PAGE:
The new Kindle Fire may have gotten most of the attention when Amazon refreshed its Kindle lineup this year, but Amazon is still very much in the e-reader market. The fourth-generation Kindle, the Kindle Touch, and the Kindle Touch 3G all promise to deliver the traditional Kindle experience in a lighter and less expensive package - continue reading for our thoughts on the new $79 Kindle.

Hardware and Tech Specs

The new Kindle’s 6”, 600x800 E-Ink Pearl screen is basically the same as the previous model’s, but that’s where most of the hardware similarities end: the keyboard, a mainstay of all previous Kindles, has been removed and replaced by four physical buttons and what Amazon calls a “five-way controller,” a directional pad surrounding a button. Typing is now done using this controller and an on-screen software keyboard, which I’ll complain a bit about later.

For all the inconvenience of text entry, the keyboard’s removal does noticeably reduce the Kindle’s size and weight - the new unit is 6.5” (166mm) tall, 4.5” (114mm) wide, and 0.34” (8.7mm) deep, and weighs just a shade under 6 ounces, down from the 8.5 ounces of the previous model. As a result, it’s comfortable to hold in one hand for most extended reading sessions. Many promotional shots show it nestled in the back pocket of someone’s jeans, which you can do, even though you feel like you’re going to snap it in half when you sit down. Suffice it to say that it slides easily into most bags, cases, and purses without issue.

On the inside, the Kindle is outfitted cheaply (to hit that $79 price point) but well enough, given its intended function - the fine folks over at Blog Kindle have done a very thorough, device-bricking teardown of the Kindle so that we didn’t have to. The action is driven by a Freescale i.MX50-series Cortex A8 SoC running at 800MHz, while an Epson KCRE7000 E-ink display controller handles the visuals. An Atheros AR6103 chip provides wireless b, g, and n Wi-Fi speeds of up to 72.2 Mbps on the 2.4GHz band. 256MB of RAM from Hynix and 2GB of flash memory from Sandisk round out the rest of the Kindle’s important chips.

All of this hardware is powered by a 890mAh 3.7 V battery, which Amazon says is good for about a month, and while I haven’t had the thing for a month I can say that this sounds about right - after a week of daily usage, I’ve used about a quarter of the Kindle’s battery life. There’s no charger included in the box, but the included micro-USB cable can be connected to any computer or USB charger - the Kindle had no problem with my iPhone’s charger, and I expect that most micro-USB chargers will work without issue. Amazon also sells its own branded adapter for $10.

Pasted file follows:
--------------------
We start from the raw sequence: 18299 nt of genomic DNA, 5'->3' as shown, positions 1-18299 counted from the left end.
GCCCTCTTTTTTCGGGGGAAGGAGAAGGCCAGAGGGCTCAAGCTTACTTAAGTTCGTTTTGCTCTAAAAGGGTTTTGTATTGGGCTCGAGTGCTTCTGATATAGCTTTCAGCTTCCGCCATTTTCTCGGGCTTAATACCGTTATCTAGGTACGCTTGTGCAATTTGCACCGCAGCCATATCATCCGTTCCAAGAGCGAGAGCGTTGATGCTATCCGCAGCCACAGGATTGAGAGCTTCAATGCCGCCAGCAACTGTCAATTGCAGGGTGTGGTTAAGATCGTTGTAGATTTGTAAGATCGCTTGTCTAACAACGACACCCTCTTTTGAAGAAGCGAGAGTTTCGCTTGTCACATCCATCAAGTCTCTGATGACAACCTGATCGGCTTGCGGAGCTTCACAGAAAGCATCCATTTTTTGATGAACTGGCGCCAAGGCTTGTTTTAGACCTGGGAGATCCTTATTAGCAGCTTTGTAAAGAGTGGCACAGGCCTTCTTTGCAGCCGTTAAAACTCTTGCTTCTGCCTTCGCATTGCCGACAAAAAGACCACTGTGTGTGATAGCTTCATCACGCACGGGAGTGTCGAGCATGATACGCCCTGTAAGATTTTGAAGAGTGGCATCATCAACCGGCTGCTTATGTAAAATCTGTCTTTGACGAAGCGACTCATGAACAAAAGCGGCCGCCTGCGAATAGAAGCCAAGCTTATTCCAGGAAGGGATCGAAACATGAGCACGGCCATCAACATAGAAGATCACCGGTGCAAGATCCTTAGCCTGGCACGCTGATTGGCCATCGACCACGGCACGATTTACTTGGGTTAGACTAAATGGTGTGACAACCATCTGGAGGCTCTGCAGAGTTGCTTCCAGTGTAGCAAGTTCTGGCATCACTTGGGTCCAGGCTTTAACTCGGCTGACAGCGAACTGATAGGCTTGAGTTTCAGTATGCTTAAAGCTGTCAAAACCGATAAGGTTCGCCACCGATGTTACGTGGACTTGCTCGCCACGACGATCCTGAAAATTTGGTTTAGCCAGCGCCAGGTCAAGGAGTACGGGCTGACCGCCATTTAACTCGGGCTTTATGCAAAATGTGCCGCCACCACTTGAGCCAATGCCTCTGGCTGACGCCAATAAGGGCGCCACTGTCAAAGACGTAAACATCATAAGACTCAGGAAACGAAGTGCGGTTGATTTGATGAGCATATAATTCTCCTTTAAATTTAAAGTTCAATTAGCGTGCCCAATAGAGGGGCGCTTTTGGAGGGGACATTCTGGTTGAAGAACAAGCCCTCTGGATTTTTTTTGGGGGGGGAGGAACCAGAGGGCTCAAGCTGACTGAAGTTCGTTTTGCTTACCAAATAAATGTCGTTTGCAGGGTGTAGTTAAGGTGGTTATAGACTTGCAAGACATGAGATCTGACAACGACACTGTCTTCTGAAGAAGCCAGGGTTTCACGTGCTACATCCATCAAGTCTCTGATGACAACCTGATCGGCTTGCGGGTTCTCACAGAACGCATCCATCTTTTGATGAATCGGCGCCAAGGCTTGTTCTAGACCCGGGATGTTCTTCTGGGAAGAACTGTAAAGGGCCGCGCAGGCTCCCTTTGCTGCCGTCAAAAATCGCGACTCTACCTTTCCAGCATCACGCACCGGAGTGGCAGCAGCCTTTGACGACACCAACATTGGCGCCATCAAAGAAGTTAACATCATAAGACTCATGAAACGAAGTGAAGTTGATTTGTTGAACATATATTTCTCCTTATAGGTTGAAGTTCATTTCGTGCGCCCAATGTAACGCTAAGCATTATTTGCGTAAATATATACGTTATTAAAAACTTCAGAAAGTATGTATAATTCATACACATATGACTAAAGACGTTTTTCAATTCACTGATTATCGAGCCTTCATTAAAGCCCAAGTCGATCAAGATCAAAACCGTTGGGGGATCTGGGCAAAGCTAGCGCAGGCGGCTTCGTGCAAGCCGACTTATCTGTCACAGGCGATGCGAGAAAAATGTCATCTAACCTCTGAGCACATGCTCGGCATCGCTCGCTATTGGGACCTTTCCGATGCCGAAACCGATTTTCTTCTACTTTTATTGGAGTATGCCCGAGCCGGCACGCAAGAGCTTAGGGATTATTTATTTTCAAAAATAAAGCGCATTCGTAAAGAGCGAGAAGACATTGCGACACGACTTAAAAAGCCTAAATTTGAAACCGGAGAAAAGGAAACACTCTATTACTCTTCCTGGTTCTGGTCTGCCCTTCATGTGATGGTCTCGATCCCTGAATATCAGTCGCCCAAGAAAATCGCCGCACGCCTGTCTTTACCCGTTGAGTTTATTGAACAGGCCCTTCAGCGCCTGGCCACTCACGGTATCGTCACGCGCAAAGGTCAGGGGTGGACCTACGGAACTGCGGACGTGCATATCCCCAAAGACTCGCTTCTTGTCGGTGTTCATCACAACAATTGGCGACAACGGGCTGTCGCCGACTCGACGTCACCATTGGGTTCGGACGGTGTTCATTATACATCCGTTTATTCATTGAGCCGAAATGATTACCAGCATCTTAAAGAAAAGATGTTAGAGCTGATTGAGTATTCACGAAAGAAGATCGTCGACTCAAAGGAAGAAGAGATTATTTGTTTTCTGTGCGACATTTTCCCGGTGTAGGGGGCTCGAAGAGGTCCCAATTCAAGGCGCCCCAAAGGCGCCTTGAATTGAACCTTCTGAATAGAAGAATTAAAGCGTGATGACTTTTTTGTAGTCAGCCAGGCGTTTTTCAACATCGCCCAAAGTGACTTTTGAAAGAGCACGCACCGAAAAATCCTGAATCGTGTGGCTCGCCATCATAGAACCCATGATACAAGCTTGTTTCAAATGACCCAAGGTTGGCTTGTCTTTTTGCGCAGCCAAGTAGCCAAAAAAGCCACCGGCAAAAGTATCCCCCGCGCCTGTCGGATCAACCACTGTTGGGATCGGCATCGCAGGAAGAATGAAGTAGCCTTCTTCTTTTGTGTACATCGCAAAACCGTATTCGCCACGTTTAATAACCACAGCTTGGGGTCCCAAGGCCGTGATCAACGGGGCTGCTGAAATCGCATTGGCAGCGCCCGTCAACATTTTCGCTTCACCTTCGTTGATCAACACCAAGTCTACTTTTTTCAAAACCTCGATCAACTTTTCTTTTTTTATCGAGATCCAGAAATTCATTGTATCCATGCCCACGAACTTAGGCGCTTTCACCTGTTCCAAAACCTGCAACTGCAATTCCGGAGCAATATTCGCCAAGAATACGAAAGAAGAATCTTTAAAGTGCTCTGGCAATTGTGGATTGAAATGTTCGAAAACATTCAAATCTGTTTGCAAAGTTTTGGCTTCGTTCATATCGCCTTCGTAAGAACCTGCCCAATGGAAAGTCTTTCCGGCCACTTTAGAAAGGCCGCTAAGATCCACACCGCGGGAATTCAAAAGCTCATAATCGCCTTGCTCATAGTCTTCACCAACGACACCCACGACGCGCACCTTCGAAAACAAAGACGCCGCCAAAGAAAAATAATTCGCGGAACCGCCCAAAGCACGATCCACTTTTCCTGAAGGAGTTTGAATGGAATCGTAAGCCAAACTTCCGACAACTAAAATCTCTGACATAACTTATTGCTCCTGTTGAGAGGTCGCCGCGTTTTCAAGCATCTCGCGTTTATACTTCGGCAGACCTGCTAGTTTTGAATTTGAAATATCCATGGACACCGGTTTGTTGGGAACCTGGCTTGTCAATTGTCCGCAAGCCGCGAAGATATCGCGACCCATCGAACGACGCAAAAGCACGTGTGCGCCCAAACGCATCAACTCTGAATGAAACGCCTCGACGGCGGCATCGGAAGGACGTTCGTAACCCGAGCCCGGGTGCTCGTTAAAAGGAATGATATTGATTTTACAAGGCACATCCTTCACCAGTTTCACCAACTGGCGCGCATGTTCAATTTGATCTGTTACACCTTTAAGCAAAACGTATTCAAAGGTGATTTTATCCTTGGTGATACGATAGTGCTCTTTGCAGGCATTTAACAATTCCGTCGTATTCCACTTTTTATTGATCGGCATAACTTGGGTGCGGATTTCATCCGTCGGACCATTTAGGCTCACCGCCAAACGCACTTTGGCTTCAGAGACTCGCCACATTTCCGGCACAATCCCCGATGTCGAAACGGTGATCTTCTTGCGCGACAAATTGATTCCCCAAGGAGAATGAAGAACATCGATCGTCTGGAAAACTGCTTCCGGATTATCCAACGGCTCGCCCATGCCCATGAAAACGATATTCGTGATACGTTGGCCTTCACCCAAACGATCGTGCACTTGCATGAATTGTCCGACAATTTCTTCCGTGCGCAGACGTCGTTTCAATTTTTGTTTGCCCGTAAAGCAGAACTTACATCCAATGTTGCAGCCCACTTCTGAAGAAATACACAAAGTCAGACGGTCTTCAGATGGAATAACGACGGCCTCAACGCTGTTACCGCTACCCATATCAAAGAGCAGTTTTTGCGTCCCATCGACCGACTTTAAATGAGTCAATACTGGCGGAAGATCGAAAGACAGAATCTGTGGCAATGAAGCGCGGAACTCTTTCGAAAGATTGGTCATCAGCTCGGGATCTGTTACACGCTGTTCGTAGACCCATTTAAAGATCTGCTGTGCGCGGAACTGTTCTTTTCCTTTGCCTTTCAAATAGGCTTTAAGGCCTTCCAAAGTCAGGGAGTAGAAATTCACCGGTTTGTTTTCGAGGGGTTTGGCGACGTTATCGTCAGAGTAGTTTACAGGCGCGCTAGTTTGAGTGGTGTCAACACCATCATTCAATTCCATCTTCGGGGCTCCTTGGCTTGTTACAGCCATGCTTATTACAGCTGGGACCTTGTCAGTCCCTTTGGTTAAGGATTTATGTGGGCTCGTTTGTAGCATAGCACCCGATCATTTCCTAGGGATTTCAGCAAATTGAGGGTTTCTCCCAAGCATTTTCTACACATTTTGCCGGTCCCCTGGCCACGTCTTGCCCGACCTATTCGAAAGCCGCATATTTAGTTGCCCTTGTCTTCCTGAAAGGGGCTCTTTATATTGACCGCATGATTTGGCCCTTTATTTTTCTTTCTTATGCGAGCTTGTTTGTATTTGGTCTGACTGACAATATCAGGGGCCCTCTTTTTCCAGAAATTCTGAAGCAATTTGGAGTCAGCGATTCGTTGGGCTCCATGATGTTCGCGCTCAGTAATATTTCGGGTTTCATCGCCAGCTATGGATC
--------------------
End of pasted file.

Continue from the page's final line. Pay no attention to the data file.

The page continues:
The basic Kindle’s 2GB of storage space (which in practice works out to be around 1.3GB after the system software) is half that of the previous generation Kindle and the forthcoming Kindle Touch, though it’s certainly as much as you need to store anything you’re actively reading. Amazon’s cloud storage lets you archive anything you’re not reading, and you can re-download it to your device in short order if you’ve got a Wi-Fi connection.

Aside from Amazon’s .AZW format books, this Kindle supports TXT, PDF, unprotected MOBI, and PRC files natively. HTML, DOC, DOCX, JPEG, GIF, PNG, and BMP files can all be viewed after being converted by Amazon or another program. You’ll notice that there are no audio files on this list - the low-end Kindle doesn’t support audio in any way, so audiobooks, the “read to me” text-to-speech feature, and music are incompatible with it. The Kindle Touch will include audio support when it launches in November, and the Kindle Keyboard (a rebranding of the previous-generation device) continues to support audio.

Plugging the Kindle into your PC puts it into USB drive mode, where you can charge the device and move files into its flash memory. To continue to charge the Kindle while using it normally, eject it from the computer.

Unboxing and Setup

The Kindle comes in a simple, unadorned cardboard box with “Kindle” emblazoned on the side. Open it up, and you’ll find the device and the micro USB cable nestled in an all-cardboard enclosure that should be familiar to anyone who has experienced Amazon’s “frustration free” packaging - the lack of plastic makes it both easier to open and more environmentally sound. A simple slip of cardboard tells you how to navigate with and charge the Kindle, and there’s no other manual in sight.

First-time setup is a bit of a pain, and it all comes down to the keyboard - previous Kindles have all used a smartphone-ish physical keyboard (the Kindle Keyboard continues to, of course), and forthcoming Kindles will all include some manner of touchscreen, but the base Kindle just has an on-screen keyboard and a directional pad for navigation.

You now know why no one Tweets from their Xbox 360. For the same reason, you’ll want to stay away from the included web browser for anything more complicated than a quick search - typing is just too belabored.